Assorted Questions regarding the future of Python...
skaller at maxtal.com.au
Tue Nov 2 14:54:07 CET 1999
Alessandro Bottoni wrote:
> So, I wonder:
> 1) How about a Python compiler? Does anybody is working on such a project? I
> saw a lot of messages regarding this topic in the past, but which is the
> current status?
I'm developing a full scale Python program compiler.
The current status is: the compiler works by first 'importing'
modules dynamically, then compiling the resulting dictionaries.
The 'importing' effectively requires a clone of Python, this part
of the compiler is called Viperi [Viper Interpreter]. It will be
available as a standalone tool, and the run-time it uses will
be part of the Ocaml back-end of the compiler.
The interpreter now executes most Python correctly,
there are a few "not implemented" exceptions, and of course a few
bugs. Performance of the interpreter varies, but is currently
3-10 times slower than CPython (although some operations are actually
much faster than CPython, such as big numbers and loops, and some
are much slower ... ).
I'm half way through implementing 'binding': freezing
names, and converting them to integers used to access arrays,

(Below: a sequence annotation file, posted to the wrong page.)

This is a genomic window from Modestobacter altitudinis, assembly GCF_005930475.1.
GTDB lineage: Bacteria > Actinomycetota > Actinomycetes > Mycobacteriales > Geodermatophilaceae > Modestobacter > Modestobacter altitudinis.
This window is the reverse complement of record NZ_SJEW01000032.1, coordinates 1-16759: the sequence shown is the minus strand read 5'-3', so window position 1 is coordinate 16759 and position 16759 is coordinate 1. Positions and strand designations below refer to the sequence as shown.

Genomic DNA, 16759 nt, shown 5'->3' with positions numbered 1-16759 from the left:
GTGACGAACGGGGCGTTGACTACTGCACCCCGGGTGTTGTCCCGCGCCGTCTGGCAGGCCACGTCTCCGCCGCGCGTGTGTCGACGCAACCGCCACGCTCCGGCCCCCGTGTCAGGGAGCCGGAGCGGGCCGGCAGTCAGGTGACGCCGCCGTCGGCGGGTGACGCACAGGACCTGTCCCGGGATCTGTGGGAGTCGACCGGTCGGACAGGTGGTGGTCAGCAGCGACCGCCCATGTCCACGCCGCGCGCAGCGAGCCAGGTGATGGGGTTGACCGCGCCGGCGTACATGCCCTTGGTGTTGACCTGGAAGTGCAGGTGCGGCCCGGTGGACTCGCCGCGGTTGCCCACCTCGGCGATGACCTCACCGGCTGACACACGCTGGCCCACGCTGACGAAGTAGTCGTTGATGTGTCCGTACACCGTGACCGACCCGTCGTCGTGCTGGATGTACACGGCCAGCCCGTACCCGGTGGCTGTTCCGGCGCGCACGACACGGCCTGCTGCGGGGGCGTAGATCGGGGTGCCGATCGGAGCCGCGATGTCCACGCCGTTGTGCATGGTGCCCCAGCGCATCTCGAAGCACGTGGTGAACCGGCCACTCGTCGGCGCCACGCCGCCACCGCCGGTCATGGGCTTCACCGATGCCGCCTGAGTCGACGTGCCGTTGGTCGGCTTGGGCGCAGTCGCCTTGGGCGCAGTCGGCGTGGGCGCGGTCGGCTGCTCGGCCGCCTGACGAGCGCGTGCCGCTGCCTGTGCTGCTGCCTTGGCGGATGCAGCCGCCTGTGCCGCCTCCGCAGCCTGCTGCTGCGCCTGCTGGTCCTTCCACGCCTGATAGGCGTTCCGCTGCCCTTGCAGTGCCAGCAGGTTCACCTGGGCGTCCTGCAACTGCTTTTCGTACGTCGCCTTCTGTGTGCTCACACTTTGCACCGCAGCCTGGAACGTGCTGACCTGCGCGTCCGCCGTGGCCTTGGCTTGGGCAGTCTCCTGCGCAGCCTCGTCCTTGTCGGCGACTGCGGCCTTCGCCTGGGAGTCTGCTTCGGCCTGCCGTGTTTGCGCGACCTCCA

instead of dictionaries: CPython does this in functions, it is called
'fast loading'. Viperi 'fast loads' ALL names: whether they're
function locals, module globals, or class and object attributes.
[This feature speeds up pystone by about 15-25%]
Here's what Viper will do: bind all names, merge all modules
into a single 'address space' and replace A.B access with an access to
A_B. Inline function calls, removing substantial overhead. All these
features will be available in the interpreter, by using special
functions (such as 'bind_function(f)' which creates a bound version
of a function).
Now, we do type inference and ad hoc special case
pattern matching, seeking opportunites for optimisation.
Some of these features will be available in the interpreter.
Finally, the resulting annotated syntax tree
is compiled into the target language: I am guessing
there will be two back ends: an Ocaml (native) back end,
for clients wanting a high power language to extend Python with,
and C, for clients desiring compatibility with CPython extensions.
I hope to make an announcement soon (as soon as I have
it working well enough to execute 'Interscript'), seeking funding
from the Python and Ocaml communities and prospective clients.
If enough funding is forthcoming, the project will be 'Free for any
otherwise it will have to be shareware or commercial.
> 2) How about a Python Virtual Machine, "a la Java", as a possible
> alternative to a real compiler? Is there anything like that? Is anybody
> working on it?
The Python VM is an implementation dependent feature already
used by the Python bytecode system to execute bytecode.
John Skaller, mailto:skaller at maxtal.com.au
1/10 Toxteth Rd Glebe NSW 2037 Australia
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